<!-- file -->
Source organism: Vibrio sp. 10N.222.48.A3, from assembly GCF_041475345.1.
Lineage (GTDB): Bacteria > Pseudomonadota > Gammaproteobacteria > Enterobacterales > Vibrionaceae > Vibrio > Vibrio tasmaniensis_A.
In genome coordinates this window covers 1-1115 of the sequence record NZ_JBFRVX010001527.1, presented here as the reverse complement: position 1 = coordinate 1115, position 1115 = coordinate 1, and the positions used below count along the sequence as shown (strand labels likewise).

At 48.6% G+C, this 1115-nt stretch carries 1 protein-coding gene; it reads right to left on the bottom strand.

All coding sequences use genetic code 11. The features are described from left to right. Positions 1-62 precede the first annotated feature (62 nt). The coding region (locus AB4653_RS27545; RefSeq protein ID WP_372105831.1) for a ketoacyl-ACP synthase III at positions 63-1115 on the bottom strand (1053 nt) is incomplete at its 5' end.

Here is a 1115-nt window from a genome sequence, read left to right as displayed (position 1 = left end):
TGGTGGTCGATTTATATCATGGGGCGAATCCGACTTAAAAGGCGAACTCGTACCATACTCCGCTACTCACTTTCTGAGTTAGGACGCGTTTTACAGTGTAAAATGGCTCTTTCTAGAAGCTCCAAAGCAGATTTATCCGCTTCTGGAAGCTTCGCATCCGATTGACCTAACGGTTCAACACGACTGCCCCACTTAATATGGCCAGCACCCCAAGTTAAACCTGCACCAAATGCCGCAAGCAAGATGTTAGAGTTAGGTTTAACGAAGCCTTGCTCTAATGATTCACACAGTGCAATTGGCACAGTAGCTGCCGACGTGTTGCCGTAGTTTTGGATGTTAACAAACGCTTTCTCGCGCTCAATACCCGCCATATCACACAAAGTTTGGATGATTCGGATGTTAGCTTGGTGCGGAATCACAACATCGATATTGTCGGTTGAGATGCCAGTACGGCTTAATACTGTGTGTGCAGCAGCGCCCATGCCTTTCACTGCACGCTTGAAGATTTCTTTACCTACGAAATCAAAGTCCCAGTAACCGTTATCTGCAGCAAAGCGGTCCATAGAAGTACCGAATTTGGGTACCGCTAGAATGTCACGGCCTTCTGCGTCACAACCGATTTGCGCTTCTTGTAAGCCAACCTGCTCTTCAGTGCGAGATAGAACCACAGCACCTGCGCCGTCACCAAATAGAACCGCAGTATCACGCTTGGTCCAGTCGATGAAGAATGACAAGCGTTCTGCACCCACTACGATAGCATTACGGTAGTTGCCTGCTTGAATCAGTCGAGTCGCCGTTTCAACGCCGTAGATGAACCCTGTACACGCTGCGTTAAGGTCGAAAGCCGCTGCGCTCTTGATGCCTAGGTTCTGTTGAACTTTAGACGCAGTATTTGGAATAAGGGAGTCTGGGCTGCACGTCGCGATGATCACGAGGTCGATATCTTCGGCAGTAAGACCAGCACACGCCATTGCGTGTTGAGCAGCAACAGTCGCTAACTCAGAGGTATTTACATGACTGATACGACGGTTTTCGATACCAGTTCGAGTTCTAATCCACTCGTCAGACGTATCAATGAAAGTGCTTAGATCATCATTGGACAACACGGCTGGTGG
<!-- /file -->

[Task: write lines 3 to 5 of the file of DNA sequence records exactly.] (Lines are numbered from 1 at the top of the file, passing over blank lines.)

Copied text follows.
In genome coordinates this window covers 1-1115 of the sequence record NZ_JBFRVX010001527.1, presented here as the reverse complement: position 1 = coordinate 1115, position 1115 = coordinate 1, and the positions used below count along the sequence as shown (strand labels likewise).

At 48.6% G+C, this 1115-nt stretch carries 1 protein-coding gene; it reads right to left on the bottom strand.

All coding sequences use genetic code 11. The features are described from left to right. Positions 1-62 precede the first annotated feature (62 nt). The coding region (locus AB4653_RS27545; RefSeq protein ID WP_372105831.1) for a ketoacyl-ACP synthase III at positions 63-1115 on the bottom strand (1053 nt) is incomplete at its 5' end.